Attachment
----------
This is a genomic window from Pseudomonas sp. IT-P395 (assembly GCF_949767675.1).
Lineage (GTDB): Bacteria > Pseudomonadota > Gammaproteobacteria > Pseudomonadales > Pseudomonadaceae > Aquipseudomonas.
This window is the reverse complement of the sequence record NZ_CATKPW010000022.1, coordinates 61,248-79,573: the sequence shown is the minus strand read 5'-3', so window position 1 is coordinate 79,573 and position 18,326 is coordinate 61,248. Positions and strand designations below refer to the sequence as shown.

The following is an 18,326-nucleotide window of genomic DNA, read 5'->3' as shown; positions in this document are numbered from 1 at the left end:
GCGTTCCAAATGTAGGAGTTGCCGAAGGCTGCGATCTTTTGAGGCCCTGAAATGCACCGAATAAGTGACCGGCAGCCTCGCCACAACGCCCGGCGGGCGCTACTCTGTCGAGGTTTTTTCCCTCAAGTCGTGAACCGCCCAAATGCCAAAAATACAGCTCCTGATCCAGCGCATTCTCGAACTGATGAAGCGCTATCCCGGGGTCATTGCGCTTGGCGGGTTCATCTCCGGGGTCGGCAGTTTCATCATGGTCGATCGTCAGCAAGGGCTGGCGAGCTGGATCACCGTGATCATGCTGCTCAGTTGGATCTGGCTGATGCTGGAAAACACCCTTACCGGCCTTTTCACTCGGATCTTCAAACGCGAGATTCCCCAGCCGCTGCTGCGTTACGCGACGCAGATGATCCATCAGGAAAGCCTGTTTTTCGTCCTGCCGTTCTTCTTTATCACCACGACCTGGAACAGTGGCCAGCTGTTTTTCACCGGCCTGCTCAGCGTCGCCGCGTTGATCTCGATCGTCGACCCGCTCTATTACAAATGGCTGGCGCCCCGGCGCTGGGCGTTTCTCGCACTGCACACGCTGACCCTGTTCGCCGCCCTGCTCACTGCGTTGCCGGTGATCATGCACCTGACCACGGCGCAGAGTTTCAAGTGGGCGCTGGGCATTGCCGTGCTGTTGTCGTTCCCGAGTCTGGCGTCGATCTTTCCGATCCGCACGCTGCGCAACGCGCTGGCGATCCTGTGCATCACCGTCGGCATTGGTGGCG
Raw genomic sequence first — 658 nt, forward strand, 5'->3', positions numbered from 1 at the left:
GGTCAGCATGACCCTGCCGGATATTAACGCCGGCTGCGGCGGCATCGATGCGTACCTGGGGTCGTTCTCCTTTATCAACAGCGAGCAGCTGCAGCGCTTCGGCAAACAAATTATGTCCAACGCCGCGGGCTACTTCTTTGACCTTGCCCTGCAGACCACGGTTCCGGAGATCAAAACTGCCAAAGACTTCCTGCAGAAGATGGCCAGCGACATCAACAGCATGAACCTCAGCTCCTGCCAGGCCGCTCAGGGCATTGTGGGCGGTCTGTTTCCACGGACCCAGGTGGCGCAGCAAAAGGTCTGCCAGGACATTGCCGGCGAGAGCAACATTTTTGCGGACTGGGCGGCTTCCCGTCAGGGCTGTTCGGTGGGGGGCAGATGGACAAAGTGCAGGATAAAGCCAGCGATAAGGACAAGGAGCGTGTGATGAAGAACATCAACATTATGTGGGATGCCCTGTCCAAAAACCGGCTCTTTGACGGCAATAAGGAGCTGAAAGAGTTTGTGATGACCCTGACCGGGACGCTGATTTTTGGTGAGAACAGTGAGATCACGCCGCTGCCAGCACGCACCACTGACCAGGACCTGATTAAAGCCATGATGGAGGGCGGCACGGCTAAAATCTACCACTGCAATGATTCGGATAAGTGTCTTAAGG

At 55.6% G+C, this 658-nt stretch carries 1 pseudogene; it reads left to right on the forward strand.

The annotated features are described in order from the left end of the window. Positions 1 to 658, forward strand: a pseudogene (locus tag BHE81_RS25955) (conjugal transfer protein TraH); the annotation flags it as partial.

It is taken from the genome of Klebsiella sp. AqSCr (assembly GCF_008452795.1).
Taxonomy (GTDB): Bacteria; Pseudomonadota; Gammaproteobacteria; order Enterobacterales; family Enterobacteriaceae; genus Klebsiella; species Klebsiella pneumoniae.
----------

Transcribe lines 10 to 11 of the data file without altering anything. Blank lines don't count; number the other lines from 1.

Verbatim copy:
It is taken from the genome of Klebsiella sp. AqSCr (assembly GCF_008452795.1).
Taxonomy (GTDB): Bacteria; Pseudomonadota; Gammaproteobacteria; order Enterobacterales; family Enterobacteriaceae; genus Klebsiella; species Klebsiella pneumoniae.